Quick Response Team

Special Units
The force is equipped with several specialised units that have a narrow mandate and look into specific operations. Mentioned below are some of the most prominent units.

1. Crime Branch: Handles detection and investigation of criminal activities including economic offences.
2. Social Service Branch: Responsible for Anti Trafficking operations, checking Copyright Violations and also counselling couples suffering from marital discord.
3. Anti Narcotics Cell: Instituted to curb dealing of narcotic substances
4. Bomb Detection and Disposal Squad: They are the first people to respond to a bomb threat and counter it effectively.
5. Anti Terrorism Squad: One of the premier units that has achieved considerable success in preventing and solving terrorist activities.
6. Cyber Crime Cell: To fight cyber warfare and protect citizens from online threats.

Mumbai Police also works actively with NGOs and other civil society organisations to educate the masses about securing themselves and supporting the police in various aspects of operations.

Reaching the Mumbai Police: 100 and more
We are all aware of the universally stated Dial 100 for Police. However, Mumbai Police along with 100, offers the citizens a host of specialised helplines.

Elder Line: 1090. It is a dedicated helpline for senior citizens in distress. It is an advanced GPS based system that tracks the callers location accurately, equipped to provide medical aid as well police assistance.
Alert Citizens Cell: 22633333. To report abandoned packages, suspicious activity, narcotics availability  and so on to prevent crime. One can also help during the investigation of crime by providing information regarding accused persons, witnessed accounts etc.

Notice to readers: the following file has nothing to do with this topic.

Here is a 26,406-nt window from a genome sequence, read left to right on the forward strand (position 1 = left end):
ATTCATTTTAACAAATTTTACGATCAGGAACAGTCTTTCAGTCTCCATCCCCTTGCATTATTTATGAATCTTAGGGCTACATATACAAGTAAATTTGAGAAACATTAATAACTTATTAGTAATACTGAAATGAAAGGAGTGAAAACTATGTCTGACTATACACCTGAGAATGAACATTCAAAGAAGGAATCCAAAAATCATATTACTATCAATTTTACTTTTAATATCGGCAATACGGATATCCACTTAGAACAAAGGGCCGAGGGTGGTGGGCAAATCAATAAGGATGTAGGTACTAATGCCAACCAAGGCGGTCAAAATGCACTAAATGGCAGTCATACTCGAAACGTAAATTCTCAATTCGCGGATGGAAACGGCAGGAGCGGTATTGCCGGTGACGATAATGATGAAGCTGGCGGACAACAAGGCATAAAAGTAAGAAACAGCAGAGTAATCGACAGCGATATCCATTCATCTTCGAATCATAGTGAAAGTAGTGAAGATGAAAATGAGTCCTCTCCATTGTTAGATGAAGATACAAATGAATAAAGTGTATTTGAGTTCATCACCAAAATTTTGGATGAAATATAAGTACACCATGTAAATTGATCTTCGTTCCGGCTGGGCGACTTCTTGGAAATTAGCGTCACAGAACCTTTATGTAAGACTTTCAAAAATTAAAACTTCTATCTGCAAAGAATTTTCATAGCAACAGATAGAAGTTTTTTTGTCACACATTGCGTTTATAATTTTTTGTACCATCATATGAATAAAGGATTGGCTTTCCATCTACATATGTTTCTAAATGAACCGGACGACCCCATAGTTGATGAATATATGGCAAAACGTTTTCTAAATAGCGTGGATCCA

Anti Corruption Bureau: 24942618, 24921212 If you notice corruption in the city, call this number to report it.
Traffic Control Room: 24937755, 24937746 As the name suggests you can get and update traffic information on this number.
SMS your complaints: 7738133133, 7738144144

Find the complete list of important Police related telephone numbers here.

The Mumbai Police website is detailed and user friendly. It covers almost every aspect of the force. One of the most useful pages of the website is the newly added Citizens Corner which warns the citizens against the potential threats and frauds that they are likely to face in the city including an advisory on securing your vehicle from theft.

Accountability and Citizens Charter
All citizens are entitled to the Right to Information under the RTI Act of 2005 to seek information regarding the status of various investigations, licence processes or other such information that may be valuable and important to the applicant. One can register an RTI query if for example, the local police station does not act on your complaints. This is a great tool to demand accountability and bring about transparency in the day to day operations of all government organisations.

The Mumbai Police plays an important role in the governance of the city and thus needs our continuous support in all their activities. The Citizens Charter states the rights of citizens, arrested persons and also the grievance redressal mechanism in place. Look up the map of your local police station or look up the Mumbai Police’s Citizens Charter for more information.

Which organisation would you like to be featured next week on Mumbai Civic Diary? Share your thoughts and comments with us!

Images Courtesy: Wikipedia

Post By Rushikesh Kulkarni (22 Posts)

Runs Breakfree Journeys, a cult tourism outfit interested in outdoor travel and backpacking. On days that he is not wandering around the Western Ghats, he is spotted roaming in the bylanes of Bombay scouting for heritage history and good food.


Rushikesh Kulkarni

Rushikesh Kulkarni
Runs Breakfree Journeys, a cult tourism outfit interested in outdoor travel and backpacking. On days that he is not wandering around the Western Ghats, he is spotted roaming in the bylanes of Bombay scouting for heritage history and good food.